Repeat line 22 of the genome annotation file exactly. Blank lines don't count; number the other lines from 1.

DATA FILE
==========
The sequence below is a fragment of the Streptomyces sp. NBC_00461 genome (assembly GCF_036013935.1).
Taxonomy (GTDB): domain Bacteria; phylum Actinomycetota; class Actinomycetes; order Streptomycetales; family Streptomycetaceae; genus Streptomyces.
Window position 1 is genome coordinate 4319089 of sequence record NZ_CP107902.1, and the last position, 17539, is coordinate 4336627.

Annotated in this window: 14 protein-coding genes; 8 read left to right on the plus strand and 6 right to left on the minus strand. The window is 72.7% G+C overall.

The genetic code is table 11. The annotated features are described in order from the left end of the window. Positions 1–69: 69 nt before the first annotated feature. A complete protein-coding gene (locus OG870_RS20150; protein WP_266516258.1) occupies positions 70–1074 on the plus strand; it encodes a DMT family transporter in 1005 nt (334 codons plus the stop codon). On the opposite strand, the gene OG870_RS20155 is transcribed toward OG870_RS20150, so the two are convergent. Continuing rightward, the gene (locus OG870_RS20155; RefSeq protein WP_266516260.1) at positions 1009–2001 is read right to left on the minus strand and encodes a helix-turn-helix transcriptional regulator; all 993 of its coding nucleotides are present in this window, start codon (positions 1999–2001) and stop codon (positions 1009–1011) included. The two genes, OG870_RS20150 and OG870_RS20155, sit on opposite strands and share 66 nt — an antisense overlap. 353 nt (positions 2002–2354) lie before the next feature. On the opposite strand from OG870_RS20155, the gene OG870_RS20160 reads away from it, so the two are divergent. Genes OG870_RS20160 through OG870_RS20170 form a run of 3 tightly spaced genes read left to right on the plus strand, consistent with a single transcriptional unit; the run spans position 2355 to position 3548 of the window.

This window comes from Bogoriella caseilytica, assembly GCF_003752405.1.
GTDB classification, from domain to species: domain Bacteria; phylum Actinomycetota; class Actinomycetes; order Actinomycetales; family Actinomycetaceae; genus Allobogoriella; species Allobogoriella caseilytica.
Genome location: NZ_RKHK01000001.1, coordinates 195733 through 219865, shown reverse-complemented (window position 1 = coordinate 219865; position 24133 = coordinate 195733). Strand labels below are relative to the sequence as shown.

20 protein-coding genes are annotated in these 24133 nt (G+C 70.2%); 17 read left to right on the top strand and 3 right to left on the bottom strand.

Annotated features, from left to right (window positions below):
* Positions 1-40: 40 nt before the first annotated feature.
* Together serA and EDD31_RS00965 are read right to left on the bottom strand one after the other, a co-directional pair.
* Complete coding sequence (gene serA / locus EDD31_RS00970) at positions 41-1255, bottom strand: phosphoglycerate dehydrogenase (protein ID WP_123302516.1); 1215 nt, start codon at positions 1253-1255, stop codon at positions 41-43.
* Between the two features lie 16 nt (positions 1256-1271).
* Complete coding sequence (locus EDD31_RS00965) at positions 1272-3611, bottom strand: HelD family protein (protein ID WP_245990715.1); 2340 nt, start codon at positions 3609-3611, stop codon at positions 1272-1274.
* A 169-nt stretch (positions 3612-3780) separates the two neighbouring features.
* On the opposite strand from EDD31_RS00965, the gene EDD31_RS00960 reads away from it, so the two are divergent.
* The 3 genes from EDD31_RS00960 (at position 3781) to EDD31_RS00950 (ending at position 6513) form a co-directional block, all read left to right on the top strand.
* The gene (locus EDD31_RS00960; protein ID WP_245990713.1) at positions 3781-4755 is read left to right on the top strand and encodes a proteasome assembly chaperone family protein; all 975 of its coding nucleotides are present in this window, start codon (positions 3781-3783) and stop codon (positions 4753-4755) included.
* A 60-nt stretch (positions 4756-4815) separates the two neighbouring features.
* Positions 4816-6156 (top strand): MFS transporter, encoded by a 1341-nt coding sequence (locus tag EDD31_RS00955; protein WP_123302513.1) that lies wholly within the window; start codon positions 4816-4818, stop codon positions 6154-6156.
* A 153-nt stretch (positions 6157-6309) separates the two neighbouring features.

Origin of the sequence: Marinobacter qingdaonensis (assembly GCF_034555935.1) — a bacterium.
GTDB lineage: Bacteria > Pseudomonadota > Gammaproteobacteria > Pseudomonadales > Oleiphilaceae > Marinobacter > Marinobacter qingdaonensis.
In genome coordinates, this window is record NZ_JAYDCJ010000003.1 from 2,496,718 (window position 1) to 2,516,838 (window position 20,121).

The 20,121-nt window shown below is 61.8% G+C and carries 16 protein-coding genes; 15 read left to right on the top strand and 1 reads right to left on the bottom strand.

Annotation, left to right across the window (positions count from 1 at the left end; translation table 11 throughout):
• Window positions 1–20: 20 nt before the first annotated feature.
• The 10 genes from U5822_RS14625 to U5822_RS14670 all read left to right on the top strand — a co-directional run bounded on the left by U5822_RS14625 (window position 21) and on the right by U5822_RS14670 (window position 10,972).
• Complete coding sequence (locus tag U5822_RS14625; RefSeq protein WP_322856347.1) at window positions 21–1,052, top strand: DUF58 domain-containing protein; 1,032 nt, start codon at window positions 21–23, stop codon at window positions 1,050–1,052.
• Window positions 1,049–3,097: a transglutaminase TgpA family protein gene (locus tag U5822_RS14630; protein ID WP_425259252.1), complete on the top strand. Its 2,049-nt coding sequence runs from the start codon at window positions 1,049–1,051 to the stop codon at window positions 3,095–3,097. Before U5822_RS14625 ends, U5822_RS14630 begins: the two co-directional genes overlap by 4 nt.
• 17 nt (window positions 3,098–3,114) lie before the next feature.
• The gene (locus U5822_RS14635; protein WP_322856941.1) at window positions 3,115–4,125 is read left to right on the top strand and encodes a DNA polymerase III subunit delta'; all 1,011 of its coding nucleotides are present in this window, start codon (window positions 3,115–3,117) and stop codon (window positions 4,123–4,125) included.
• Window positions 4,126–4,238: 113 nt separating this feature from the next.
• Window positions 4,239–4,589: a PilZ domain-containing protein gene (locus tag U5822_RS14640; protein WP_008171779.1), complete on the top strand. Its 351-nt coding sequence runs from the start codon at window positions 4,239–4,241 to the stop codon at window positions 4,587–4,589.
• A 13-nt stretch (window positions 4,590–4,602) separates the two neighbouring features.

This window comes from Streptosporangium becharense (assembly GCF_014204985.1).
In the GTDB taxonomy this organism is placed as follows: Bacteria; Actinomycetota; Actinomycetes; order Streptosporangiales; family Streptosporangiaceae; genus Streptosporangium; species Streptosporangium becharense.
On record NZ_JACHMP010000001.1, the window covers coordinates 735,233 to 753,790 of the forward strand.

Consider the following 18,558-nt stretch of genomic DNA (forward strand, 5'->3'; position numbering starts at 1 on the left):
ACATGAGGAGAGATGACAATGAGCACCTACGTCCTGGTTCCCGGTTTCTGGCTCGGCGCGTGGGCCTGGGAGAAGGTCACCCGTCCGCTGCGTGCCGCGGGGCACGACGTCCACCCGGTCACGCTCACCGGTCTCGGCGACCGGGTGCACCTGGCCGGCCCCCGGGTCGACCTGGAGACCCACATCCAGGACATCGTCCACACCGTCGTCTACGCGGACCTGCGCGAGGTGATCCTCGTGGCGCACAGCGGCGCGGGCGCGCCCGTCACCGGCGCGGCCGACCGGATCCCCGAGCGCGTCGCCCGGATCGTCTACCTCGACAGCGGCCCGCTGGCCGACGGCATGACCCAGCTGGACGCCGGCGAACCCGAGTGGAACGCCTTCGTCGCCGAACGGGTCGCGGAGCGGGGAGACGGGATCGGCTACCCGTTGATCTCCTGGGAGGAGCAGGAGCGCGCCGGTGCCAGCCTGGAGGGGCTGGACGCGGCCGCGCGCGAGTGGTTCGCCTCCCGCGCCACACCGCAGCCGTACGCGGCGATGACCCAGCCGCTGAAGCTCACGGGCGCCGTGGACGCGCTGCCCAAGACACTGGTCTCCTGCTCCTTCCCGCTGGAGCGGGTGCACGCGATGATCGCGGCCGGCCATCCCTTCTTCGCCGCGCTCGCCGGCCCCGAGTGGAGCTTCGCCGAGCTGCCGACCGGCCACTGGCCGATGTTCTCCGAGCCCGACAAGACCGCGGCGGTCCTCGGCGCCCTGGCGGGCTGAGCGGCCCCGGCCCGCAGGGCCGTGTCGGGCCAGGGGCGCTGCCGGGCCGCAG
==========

* A 153-nt stretch (positions 6157-6309) separates the two neighbouring features.